Updated 17 April 2015

Urine isn't sterile, study finds

The popular belief that urine is sterile is questioned as bacteria found in the bladder is linked to urinary incontinence.


Though it's commonly believed that urine is bacteria-free, normal urine is not sterile, a new study finds.

Bacteria in urine linked to infections

"Clinicians previously equated the presence of bacteria in urine to infections. The discovery of bacteria in the urine of healthy females provides an opportunity to advance our understanding of bladder health and disease," study author Alan Wolfe, a professor in the department of microbiology and immunology at the Loyola University Chicago Stritch School of Medicine, said in a university news release.

Instead of collecting urine samples from a woman's urine stream, the researchers used catheters to collect urine directly from the bladder.

Read: Preventing incontinence

Testing this way revealed that bacteria were present in urine taken from the bladders of healthy women. The researchers also found that some of those bacteria may contribute to urinary leakage or a loss of bladder control (incontinence).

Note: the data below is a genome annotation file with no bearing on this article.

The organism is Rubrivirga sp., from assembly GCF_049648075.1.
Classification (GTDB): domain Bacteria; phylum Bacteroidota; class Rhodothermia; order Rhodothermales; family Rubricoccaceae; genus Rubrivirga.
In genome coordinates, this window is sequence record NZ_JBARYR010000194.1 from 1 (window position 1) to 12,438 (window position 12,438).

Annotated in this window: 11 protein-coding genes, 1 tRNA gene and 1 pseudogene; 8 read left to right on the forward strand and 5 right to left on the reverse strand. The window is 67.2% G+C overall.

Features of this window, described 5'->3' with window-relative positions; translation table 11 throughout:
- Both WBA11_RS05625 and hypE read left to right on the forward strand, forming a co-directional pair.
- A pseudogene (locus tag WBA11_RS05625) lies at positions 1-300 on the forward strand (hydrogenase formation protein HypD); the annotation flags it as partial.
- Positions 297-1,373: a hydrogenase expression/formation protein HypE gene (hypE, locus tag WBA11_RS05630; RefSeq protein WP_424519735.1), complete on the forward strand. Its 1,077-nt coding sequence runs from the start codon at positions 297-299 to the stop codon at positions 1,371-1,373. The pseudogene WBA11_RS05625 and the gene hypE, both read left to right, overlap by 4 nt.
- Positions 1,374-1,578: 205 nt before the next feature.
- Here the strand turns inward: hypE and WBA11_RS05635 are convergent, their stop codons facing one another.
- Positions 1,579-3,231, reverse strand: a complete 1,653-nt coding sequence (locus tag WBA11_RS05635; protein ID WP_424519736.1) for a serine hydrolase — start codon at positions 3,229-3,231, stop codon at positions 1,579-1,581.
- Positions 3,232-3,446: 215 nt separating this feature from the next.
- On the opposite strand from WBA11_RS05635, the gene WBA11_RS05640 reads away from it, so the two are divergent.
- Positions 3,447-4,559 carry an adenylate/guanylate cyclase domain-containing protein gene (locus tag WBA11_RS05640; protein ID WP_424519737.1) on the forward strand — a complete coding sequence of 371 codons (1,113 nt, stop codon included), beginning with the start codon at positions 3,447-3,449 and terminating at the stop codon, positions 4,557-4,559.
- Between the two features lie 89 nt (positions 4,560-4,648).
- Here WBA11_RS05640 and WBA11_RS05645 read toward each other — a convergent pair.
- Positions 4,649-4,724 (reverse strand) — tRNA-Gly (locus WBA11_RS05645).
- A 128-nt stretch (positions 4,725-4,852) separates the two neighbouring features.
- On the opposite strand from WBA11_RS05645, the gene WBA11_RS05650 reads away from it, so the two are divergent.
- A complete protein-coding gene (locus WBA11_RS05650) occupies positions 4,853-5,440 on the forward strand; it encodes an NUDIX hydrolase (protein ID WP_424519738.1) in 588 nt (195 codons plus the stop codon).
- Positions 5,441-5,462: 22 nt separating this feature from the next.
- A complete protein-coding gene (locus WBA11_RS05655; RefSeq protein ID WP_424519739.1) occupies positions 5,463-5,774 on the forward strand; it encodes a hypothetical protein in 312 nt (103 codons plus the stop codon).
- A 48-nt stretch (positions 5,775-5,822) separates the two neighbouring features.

Additionally, the study found that some types of bacteria are more common in women with urinary incontinence.

Traditional urine cultures have limited utility

"While traditional urine cultures have been the gold standard to identify urine disorders in the past, they do not detect most bacteria and have limited utility as a result. They are not as comprehensive as the testing techniques used in this study," Wolfe explained.

"Physicians and researchers must reassess their assumptions surrounding the cause of lower urinary tract disorders and consider new approaches to prevent and treat these debilitating health issues," Wolfe said.

Read: Causes of incontinence

The study was recently published in the journal European Urology.

"If we can determine that select bacteria cause various lower urinary tract symptoms, we may be able to better identify those women at risk and more effectively treat them," study co-author Dr. Linda Brubaker, dean and chief diversity officer at the Loyola University Chicago Stritch School of Medicine, said in the news release.

Read More:

Kris Jenner has urinary incontinence

The dangers of transvaginal mesh to repair stress urinary incontinence

10 things you didn’t know about urinary incontinence

Image: Urine sample from Shutterstock

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Prenevin Govender completed his MBChB at the University of Cape Town in 2001. He obtained his Fellowship of the College of Urologists in 2009 and graduated with distinction for a Masters in Medicine from the University of Cape Town in 2010. His special interests include laparoscopic, pelvic organ prolapse and urinary incontinence surgery. He consults full-time at Life Kingsbury Hospital in Claremont.

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